SwRI gets DOE grant to study hydrogen compression

Will evaluate full-scale compressor system for hydrogen-natural gas blends containing up to 20% hydrogen by volume

Southwest Research Institute (SwRI) has been selected to receive a $1.5 million contract from the U.S. Department of Energy to evaluate the safety and efficiency of a full-scale compressor system for hydrogen-natural gas blends containing up to 20% hydrogen by volume.

SwRI will collaborate with the Gas Machinery Research Council (GMRC) on this project.

“Hydrogen has been recognized as a viable alternative to natural gas fuel,” said SwRI Senior Research Analyst Sarah Simons. “However, a pure hydrogen stream is not compatible with existing energy transport infrastructure because hydrogen and natural gas have different characteristics. Using a blend of hydrogen and natural gas can avoid the need to create new pipelines and other infrastructure while reducing greenhouse gas emissions.”

The SwRI-led project will utilize a full-scale reciprocating compressor loop at the Institute’s San Antonio campus to evaluate the safety and efficiency of pressurizing natural gas-hydrogen blends for pipeline transport.

A reciprocating compressor flow loop tests hydrogen blending with natural gas at pipeline pressures, temperatures and horsepower levels. (Image: SwRI)

“Because hydrogen molecules are so much smaller than natural gas, they can infiltrate materials resulting in embrittlement to piping and damage to infrastructure. The wide differences between hydrogen and natural gas properties can change performance characteristics and also put various piping components, such as flow control valves, at risk for failure,” Simons said. “This project will evaluate the risks to the system and components associated with each tested percentage of hydrogen and research technical solutions to enable safe, efficient compression of hydrogen-natural gas blends.”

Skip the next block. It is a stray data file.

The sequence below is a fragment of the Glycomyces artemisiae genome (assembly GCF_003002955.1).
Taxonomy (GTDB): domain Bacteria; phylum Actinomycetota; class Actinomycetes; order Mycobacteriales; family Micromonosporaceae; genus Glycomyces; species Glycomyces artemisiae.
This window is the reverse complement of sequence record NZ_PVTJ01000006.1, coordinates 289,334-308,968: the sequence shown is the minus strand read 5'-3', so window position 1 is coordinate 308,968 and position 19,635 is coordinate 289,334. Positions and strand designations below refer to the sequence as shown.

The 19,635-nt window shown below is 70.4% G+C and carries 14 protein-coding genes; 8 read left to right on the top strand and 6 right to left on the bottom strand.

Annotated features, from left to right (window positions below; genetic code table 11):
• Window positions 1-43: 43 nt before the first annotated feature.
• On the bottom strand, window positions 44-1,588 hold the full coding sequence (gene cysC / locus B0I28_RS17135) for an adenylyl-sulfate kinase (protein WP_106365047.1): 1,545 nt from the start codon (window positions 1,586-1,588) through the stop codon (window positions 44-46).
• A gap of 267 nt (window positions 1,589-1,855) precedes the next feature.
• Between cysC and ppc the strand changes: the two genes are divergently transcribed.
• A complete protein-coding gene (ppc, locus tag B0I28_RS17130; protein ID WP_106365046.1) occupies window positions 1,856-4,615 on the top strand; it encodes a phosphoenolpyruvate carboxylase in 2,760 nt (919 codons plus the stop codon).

Various compressor components have been evaluated separately for use with natural gas and hydrogen blends. SwRI will build on that foundation by studying a complete compressor system with these components installed to ensure the system as a whole can operate safely and efficiently in the same environment. The team will also measure leakage and test gas meters for accuracy and compatibility with hydrogen-natural gas blends.

SwRI will initially make minor modifications to the compressor loop, updating some components for hydrogen compatibility and upgrading capabilities for operation with a hydrogen natural gas blend. Like most reciprocating compressors, the primary machinery is already compatible with hydrogen. SwRI will design and construct a blending skid to analyze blended hydrogen in five percent increments from zero to 20 percent volume concentration and evaluate a separation system to extract the hydrogen from the process gas.

“The final task will be to take the lessons learned from this work, combine it with published research and develop a best practices document for pipeline operators to reference,” Simons said. “Appliances commonly installed in homes, such as natural gas stoves or heaters, as well as their connections to the gas pipeline, would require further evaluation to ensure they’re compatible with a hydrogen blend.”

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